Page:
Could these results be artifacts of the fact that we Execute not know all of the CTL epitopes of HIV? Overall, more optimal epitopes are known for common HLA types than for rare ones (P = 0.04). However, the number of optimal epitopes and the capacity of each HLA to elicit CTL responses Execute not correlate. Notice how the seven HLA types for which only one epitope was tested are scattered through Fig. 1. We weighted the regression analyses with the number of epitopes, thereby incorporating the fact that HLA alleles for which more epitopes are known have higher information content than those for which fewer epitopes are known (26).

We used a simple but robust meaPositive of CTL function and compared it with the risk of disease progression across a large range of HLA types. Because the CTL assay was performed by using optimal peptides, absent responses may reflect the Gigantic sequence variability characteristic of HIV. In agreement with Trachtenberg et al. (13), we would argue that patients with “rapid-progressor” class I alleles recognize a small proSection of their known repertoire because their infecting HIV carries a large number of CTL escape mutations relevant to the responses they might mount. This hypothesis is supported by our findings of an association between HLA frequency and immune response, because viral adaptation is likely to be influenced preExecuteminantly by the most common, HLA-dictated immune presPositives. Widespread, transmitted immune selection would be expected to drive an increase in viral virulence as the virus adapts to the most common types of hosts. The fact that no such shift in the virulence of HIV has been observed is enigmatic.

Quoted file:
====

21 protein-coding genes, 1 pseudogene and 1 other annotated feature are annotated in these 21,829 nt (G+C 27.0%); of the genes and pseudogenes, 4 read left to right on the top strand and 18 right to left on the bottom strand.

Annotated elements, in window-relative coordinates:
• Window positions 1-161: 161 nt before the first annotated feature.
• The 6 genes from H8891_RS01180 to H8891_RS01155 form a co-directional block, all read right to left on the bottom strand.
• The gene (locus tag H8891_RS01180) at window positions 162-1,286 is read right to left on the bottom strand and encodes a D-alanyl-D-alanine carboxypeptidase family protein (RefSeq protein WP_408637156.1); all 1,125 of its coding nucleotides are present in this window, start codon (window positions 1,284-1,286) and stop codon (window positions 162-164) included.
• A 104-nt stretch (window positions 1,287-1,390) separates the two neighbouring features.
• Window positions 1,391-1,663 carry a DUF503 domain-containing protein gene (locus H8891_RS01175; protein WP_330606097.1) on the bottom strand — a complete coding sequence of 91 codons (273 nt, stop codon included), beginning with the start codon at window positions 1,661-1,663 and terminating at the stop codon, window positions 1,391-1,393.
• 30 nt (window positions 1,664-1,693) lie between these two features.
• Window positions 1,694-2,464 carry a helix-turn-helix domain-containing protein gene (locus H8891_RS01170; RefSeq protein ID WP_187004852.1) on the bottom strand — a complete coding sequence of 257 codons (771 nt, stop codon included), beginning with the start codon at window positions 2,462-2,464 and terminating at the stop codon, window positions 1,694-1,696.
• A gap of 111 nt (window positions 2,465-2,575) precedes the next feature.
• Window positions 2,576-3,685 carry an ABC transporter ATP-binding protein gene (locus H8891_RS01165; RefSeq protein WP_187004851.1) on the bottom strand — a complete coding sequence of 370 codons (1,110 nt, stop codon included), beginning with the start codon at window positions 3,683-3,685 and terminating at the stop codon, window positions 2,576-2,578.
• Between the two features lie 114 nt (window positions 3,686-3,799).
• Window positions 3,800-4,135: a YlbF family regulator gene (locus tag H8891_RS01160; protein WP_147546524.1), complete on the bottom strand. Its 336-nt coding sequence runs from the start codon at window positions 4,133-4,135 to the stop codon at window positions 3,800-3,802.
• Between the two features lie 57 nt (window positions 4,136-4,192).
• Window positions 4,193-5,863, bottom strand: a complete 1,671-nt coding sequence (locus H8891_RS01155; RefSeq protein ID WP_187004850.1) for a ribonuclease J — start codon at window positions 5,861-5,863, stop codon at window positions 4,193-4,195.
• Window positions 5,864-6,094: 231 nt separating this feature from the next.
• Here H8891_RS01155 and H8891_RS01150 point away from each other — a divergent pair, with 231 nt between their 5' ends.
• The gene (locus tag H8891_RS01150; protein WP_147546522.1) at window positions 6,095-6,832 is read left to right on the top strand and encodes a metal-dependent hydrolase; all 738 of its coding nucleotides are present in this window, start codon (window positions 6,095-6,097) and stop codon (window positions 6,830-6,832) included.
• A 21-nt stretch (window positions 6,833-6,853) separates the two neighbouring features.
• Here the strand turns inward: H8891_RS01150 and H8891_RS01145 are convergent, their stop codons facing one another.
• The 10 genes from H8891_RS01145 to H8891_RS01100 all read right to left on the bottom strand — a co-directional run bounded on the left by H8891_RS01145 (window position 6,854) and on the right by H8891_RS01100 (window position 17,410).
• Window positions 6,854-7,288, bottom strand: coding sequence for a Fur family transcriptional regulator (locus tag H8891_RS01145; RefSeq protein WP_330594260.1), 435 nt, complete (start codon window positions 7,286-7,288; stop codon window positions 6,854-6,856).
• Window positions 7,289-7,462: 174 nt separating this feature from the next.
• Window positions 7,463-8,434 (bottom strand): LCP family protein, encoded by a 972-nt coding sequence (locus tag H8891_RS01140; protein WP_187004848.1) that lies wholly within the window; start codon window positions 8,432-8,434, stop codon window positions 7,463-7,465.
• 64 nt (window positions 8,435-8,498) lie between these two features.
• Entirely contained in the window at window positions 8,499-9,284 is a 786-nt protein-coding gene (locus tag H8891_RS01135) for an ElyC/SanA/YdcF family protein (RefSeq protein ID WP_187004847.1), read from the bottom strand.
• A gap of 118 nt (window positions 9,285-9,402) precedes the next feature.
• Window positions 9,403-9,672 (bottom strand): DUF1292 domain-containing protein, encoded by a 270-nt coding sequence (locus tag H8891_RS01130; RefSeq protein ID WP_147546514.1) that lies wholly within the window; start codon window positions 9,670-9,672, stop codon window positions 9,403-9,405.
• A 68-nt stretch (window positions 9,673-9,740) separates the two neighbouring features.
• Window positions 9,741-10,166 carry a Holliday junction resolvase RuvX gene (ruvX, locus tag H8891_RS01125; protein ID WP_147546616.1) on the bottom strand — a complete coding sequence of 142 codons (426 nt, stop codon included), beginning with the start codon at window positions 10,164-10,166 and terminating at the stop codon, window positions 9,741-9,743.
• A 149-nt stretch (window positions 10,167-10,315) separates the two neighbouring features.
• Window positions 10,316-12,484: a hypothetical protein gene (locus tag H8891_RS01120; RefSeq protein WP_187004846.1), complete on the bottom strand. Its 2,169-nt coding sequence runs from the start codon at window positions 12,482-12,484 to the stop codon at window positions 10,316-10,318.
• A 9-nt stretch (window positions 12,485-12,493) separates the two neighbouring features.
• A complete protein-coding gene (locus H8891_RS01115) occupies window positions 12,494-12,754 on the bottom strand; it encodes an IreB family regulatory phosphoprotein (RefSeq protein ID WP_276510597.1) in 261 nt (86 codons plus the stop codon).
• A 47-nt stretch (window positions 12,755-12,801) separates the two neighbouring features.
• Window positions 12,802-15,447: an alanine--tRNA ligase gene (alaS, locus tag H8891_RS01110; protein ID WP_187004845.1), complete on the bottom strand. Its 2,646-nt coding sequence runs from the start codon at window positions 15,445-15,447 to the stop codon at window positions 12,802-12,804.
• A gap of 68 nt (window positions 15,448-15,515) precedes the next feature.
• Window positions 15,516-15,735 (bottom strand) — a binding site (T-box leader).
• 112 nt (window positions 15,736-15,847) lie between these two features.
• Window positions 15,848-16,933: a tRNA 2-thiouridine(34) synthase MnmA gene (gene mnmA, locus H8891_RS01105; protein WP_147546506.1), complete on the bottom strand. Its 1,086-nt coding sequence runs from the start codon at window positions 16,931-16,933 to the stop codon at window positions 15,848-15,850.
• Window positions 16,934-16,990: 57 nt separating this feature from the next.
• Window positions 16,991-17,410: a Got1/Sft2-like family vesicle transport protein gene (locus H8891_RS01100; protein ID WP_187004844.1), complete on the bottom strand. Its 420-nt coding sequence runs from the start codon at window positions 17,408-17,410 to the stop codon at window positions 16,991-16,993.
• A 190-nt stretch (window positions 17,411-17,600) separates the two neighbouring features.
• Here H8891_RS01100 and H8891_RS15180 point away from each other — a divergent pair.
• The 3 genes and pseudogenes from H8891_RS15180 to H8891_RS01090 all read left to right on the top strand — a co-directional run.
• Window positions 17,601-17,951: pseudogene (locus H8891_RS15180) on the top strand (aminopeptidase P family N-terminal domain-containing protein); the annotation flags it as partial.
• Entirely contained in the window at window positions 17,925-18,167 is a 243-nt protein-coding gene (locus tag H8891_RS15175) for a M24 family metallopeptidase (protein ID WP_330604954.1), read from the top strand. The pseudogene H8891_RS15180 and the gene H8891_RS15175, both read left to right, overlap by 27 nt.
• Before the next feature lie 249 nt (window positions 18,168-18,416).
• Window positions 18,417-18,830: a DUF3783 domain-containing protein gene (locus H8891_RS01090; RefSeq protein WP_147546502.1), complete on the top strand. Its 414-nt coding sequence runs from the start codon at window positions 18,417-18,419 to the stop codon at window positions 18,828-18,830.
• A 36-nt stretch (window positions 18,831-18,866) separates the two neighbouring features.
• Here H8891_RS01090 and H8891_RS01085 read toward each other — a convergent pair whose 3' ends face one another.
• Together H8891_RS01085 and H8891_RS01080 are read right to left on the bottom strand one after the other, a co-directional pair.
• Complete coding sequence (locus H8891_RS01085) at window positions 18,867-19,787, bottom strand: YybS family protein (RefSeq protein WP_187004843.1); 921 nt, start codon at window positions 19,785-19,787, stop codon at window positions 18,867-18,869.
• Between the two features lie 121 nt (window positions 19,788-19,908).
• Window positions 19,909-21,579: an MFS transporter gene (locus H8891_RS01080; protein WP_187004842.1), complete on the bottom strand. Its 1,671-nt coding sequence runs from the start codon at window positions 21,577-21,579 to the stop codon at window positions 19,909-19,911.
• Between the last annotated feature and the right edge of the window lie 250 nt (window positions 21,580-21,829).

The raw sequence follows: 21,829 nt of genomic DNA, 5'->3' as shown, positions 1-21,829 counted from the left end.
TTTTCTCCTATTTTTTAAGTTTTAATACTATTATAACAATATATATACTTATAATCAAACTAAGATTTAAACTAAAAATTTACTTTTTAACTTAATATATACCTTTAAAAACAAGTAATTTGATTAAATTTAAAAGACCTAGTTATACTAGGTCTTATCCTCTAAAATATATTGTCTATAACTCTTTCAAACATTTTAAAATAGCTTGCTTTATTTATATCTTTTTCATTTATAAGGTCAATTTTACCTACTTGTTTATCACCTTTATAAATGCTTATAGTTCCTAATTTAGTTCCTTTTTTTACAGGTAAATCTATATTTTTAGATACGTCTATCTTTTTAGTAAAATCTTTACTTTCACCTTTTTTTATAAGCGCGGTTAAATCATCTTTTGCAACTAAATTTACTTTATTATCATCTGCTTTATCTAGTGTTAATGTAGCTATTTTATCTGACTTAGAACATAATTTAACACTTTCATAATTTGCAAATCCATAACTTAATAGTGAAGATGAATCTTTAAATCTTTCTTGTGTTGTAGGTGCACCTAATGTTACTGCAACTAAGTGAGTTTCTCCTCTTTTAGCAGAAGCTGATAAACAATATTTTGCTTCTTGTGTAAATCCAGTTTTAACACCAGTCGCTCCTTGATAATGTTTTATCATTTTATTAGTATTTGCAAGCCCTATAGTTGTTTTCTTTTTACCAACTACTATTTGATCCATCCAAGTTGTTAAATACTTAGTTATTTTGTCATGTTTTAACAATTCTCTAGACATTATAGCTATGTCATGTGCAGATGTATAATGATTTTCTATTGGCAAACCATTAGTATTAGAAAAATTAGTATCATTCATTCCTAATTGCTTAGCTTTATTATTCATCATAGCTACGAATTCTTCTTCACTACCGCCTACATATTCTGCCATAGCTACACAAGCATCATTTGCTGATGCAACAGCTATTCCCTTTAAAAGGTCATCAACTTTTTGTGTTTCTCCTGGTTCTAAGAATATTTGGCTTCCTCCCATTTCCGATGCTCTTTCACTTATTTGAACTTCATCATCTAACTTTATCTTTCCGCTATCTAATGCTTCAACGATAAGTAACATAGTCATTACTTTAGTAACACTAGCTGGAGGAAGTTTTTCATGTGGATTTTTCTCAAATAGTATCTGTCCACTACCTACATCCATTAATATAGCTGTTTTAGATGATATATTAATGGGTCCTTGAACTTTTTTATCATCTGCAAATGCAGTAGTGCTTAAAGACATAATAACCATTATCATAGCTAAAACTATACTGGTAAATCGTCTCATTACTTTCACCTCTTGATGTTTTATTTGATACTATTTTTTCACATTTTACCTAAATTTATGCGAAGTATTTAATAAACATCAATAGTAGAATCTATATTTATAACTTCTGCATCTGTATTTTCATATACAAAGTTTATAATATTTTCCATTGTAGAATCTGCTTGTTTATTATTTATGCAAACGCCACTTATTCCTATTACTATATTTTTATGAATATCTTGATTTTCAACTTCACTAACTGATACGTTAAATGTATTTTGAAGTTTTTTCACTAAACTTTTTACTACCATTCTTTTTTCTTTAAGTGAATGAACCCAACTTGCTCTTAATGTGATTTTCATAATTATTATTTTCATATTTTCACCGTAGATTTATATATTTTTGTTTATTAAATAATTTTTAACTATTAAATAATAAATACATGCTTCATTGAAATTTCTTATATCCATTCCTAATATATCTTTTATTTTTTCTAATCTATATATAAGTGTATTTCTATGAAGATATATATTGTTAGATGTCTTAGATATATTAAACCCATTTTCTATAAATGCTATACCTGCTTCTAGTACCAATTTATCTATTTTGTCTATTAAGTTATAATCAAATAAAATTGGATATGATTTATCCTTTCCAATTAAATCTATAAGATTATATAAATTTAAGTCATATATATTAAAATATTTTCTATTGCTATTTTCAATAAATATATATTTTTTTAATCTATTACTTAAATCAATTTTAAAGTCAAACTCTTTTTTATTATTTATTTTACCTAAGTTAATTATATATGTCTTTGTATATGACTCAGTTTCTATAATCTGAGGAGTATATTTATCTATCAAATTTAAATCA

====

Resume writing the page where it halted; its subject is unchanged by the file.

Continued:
The associations observed between HLA class I alleles and time to progression to AIDS have long suggested a link between immune response and the ability to delay the onset of disease. Other arms of the immune response such as HLA class II-restricted T cells and humoral responses are also implicated in the control of infection. Recent evidence on viral mutations and population frequency of HLA alleles has supported this link without directly assessing the immune response, which provides the most plausible mechanistic explanation for these assertions (13, 20).